A comprehensive review of the company's assets is underway although Ms Gagne did not go into details.

She said sales would be of assets that were "not strategically relevant" and that those which could be sold most easily would probably be first to go.

Meanwhile, shareholders may well be invited to put their hands in their pockets again, with all options for a refinancing said to be on the table.

Longer term, Ms Gagne said Hammerson had not responded rapidly enough to changing consumer habits and not managed its assets to create locations that felt "dynamic and relevant" to visitors.

She said an "innovative management approach" would be needed in which Hammerson worked more closely with its blue-chip partners.

That means reconfiguring the portfolio and repurposing assets as the company seeks to respond to changing shopper habits.

By way of example, Ms Gagne said Next had taken on some space vacated by crashed department store chain Debenhams at the Oracle shopping centre at Reading, as well as highlighting plans to build rental properties on the site of the old Debenhams at the Highcross centre in Leicester.

She insisted that established brands, such as Everlast - owned by Mike Ashley's Frasers Group - Foot Locker and Bensons for Beds, were still taking new retail space.

She added: "Despite what you may read, successful retailers don't just want short leases and turnover."

In many cases, these are on new leasing models, as both the retail sector and their commercial landlords move away from the traditional business model of 'upward only' rent reviews. Some of these new leases are fixed around the rate of inflation.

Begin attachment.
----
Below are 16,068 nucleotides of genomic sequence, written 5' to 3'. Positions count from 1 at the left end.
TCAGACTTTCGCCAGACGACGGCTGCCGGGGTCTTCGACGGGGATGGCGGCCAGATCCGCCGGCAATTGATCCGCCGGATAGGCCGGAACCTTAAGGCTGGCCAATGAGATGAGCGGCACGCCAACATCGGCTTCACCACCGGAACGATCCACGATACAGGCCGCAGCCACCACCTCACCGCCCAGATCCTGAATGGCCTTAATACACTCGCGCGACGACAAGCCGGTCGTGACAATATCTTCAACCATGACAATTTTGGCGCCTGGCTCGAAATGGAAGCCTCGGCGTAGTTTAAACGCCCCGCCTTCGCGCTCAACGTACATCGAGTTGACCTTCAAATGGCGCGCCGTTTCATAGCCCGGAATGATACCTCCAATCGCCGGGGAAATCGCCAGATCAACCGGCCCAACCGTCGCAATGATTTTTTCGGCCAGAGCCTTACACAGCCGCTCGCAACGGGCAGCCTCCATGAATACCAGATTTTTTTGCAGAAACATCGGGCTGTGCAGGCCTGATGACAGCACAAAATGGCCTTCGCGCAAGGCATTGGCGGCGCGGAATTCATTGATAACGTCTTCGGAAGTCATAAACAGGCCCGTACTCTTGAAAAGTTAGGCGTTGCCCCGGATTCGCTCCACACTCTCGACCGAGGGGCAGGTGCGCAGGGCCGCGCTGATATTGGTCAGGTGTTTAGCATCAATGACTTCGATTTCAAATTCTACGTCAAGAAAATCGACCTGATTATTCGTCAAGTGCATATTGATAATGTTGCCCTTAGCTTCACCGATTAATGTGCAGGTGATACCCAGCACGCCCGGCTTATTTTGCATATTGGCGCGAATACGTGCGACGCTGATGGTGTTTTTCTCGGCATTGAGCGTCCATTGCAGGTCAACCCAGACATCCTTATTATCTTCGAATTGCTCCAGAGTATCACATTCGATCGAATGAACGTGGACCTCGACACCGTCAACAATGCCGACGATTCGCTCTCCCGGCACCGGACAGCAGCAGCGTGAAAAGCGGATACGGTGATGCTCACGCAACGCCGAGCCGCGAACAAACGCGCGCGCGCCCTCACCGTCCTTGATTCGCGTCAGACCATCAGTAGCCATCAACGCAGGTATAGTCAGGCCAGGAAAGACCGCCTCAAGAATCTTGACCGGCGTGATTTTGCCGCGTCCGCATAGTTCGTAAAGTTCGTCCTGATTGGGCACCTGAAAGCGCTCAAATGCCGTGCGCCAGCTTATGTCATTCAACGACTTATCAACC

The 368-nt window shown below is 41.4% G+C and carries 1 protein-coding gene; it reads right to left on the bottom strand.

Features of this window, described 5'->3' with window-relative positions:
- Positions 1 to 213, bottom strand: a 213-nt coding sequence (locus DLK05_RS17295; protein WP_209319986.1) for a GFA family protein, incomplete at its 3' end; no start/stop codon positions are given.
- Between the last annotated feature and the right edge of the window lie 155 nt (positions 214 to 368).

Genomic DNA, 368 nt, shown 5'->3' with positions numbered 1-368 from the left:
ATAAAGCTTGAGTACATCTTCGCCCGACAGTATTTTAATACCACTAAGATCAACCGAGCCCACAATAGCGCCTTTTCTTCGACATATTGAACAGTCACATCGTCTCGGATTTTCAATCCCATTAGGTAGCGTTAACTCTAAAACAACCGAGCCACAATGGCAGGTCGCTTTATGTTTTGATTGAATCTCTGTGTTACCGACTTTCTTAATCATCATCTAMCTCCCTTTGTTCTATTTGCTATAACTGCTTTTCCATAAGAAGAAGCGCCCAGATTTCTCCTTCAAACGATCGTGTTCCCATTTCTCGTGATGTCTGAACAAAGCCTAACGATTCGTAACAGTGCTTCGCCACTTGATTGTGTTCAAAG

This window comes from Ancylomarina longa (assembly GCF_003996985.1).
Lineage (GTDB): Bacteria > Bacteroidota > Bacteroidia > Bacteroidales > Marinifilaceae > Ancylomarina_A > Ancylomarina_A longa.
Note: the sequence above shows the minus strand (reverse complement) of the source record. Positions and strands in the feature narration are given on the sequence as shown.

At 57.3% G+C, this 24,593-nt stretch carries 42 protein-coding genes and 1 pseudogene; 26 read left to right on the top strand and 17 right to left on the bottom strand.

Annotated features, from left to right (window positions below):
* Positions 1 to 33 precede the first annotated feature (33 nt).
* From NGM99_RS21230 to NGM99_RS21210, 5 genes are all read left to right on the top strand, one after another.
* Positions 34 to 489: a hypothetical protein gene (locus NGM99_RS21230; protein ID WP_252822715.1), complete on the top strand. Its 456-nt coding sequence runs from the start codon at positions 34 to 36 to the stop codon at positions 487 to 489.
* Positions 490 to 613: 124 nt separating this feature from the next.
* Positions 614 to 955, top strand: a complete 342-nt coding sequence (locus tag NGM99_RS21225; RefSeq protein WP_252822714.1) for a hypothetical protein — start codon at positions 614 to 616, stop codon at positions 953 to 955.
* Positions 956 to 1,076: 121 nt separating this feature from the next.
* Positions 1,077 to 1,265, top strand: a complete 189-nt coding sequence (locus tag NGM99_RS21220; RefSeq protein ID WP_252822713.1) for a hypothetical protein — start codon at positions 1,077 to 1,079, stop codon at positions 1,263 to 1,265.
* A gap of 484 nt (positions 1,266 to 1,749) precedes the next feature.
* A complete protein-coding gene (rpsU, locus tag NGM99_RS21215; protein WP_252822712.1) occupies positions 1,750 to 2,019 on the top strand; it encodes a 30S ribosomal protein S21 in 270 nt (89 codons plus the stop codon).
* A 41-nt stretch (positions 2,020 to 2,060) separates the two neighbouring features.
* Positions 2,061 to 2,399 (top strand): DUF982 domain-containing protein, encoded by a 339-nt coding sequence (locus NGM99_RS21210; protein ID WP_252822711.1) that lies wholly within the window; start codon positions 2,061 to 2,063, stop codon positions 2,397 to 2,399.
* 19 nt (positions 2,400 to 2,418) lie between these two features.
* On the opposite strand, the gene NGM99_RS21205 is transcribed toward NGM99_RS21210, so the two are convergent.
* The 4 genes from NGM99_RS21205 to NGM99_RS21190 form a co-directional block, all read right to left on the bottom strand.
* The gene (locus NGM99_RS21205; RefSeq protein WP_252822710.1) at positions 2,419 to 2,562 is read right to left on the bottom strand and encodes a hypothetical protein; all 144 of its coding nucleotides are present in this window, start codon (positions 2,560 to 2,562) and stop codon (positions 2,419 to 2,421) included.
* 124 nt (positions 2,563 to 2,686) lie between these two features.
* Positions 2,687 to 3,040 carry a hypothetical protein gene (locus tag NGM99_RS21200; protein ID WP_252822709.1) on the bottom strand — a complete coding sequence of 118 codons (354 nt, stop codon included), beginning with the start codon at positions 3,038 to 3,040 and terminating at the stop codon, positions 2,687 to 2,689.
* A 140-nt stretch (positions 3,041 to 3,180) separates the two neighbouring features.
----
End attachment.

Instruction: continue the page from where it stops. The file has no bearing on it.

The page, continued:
Right now, the sexiest parts of the commercial property sector are in the warehouses and logistics centres supporting online shopping, with even office assets more sought-after than retail assets. That makes Hammerson - which in the last decade has exited the office market to focus on retail - a relatively unglamorous business compared with the likes of Segro.

But Ms Gagne clearly believes there is an opportunity there.

She summed up: "Believe me, I recognise and see the extent of the challenges ahead. Leaving aside the financial impact caused by the pandemic, the sector is going through a structural transformation that I have seen and worked through in many markets across the globe, particularly in Asia.

"It is evolving to a model where all city centre assets have multiple uses. I do believe we have the right assets in the right locations to provide these future destinations."

In the meantime, trading continues to be tough, which will pose challenges of its own. James Lenton, the outgoing chief financial officer, said 80% of rents would still need to be collected this year for the company to break even.

The company does have a little time on its side. The next two years will not be too onerous in terms of meeting debt repayments - they really kick in during 2023 - and that ought to mean it is not a forced seller of assets just yet.

Investors, though, remain concerned that Hammerson will ultimately have to reduce debts further by selling not just its unwanted assets but some of its more prized ones.